Is That a Lemon on Your Wrist Or Are You Just Angry to See Me?

What the heck does this have to do with watches? Well, one solution to Akerloff's "lemons problem" is to solve the information imperfection. An impartial mechanic could perhaps help buyers distinguish cherries from lemons. Or, as many many car companies have discovered, a certification program from the original manufacturer would be another option. We see all kinds of interesting solutions to the lemons problem. Online customer ratings and restaurant health inspection letter grade are still more examples.
NYC Restaurant Inspection Grades

 We now turn to an interesting development in the used watch market: the recently announced Certified Preowned Audemars Piguet program. CPAP! This probably isn't the official acronym but it's certainly no worse than AP's own CODE 11.59 acronym (Challenge, Own, Dare, Evolve). The CEO of AP, François-Henry Bennahmias, recently appeared on the Nightly Business Report TV program, here isthe transcript of his comments:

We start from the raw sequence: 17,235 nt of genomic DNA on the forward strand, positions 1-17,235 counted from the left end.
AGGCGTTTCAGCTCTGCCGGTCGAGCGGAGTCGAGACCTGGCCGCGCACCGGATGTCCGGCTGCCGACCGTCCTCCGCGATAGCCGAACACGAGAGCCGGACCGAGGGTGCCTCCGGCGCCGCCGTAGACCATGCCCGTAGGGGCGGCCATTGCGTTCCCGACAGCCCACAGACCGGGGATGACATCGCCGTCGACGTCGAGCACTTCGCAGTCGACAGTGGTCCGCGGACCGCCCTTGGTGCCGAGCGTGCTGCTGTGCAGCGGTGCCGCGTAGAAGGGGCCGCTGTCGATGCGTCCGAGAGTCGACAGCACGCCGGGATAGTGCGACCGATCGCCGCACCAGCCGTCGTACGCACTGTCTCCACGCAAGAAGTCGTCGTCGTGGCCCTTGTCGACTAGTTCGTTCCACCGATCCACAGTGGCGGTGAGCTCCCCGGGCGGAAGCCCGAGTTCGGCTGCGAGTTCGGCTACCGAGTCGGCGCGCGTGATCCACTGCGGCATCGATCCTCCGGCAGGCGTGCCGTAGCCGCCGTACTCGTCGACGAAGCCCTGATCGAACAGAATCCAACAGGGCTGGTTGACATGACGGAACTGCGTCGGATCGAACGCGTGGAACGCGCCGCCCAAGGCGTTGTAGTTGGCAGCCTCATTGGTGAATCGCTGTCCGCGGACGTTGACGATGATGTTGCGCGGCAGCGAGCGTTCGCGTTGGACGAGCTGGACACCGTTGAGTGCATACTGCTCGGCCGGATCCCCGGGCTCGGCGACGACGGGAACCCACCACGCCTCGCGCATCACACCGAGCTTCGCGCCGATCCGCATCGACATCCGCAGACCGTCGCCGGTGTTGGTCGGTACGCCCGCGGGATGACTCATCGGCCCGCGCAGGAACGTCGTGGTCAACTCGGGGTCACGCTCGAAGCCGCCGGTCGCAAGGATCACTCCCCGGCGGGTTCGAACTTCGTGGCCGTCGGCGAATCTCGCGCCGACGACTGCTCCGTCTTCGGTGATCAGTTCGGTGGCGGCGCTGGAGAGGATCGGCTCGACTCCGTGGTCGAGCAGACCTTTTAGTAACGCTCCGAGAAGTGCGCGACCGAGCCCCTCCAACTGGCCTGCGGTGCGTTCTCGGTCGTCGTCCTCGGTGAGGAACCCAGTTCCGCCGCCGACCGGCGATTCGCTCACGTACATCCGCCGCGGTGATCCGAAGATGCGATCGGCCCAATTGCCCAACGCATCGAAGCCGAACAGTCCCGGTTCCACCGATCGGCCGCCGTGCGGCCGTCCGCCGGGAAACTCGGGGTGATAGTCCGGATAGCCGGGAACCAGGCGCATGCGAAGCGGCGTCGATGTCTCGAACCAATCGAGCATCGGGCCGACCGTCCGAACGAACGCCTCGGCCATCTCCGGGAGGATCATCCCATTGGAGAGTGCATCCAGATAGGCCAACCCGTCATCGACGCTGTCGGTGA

"ROBERT FRANK, NIGHTLY BUSINESS REPORT CORRESPONDENT: The luxury watch industry is under pressure from slowing growth and trouble in Hong Kong, the world`s largest Swiss watch market. But one segment is booming, online sales of pre-owned or used watches. Analysts say pre-owned sales are now growing twice as fast as new watch sales and will soon top the $20 billion a year in Swiss watch exports. So, watchmakers — well, they`re fighting back. Audemars Piguet, one of the most elite and profitable brands, is launching a new program to buy and sell pre-owned watches in their retail stores. They will buy a watch back from a client who may be trading up. They`ll refurbish and repair it and then offer it for resale with a warranty. It`s a bit like certified pre- owned cars because like cars, new jewelry and certain watches can fall percent or more in value once they leave the store. Now, Audemars is starting small, given the cost and time of restoring watches. The company says the move is less about added profits and more about better serving clients, cracking down on counterfeits, and managing resale prices for watches that can cost six figures.